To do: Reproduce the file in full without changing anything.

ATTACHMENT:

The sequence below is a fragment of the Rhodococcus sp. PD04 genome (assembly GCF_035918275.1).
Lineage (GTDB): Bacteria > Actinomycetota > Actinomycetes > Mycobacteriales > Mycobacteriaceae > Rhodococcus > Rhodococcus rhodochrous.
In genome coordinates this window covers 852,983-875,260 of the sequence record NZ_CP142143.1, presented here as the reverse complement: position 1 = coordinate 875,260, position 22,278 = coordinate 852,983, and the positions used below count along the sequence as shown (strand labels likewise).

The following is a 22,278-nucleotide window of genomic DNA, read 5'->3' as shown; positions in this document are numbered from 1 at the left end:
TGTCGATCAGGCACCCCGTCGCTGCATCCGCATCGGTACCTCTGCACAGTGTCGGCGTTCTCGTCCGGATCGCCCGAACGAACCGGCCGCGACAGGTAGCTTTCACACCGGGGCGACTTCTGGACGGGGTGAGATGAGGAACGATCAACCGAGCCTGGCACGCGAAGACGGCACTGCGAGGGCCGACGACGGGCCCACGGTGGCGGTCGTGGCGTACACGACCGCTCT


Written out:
The sequence below is a fragment of the Rhodococcus sp. PD04 genome (assembly GCF_035918275.1).
Lineage (GTDB): Bacteria > Actinomycetota > Actinomycetes > Mycobacteriales > Mycobacteriaceae > Rhodococcus > Rhodococcus rhodochrous.
In genome coordinates this window covers 852,983-875,260 of the sequence record NZ_CP142143.1, presented here as the reverse complement: position 1 = coordinate 875,260, position 22,278 = coordinate 852,983, and the positions used below count along the sequence as shown (strand labels likewise).

The following is a 22,278-nucleotide window of genomic DNA, read 5'->3' as shown; positions in this document are numbered from 1 at the left end:
TGTCGATCAGGCACCCCGTCGCTGCATCCGCATCGGTACCTCTGCACAGTGTCGGCGTTCTCGTCCGGATCGCCCGAACGAACCGGCCGCGACAGGTAGCTTTCACACCGGGGCGACTTCTGGACGGGGTGAGATGAGGAACGATCAACCGAGCCTGGCACGCGAAGACGGCACTGCGAGGGCCGACGACGGGCCCACGGTGGCGGTCGTGGCGTACACGACCGCTCT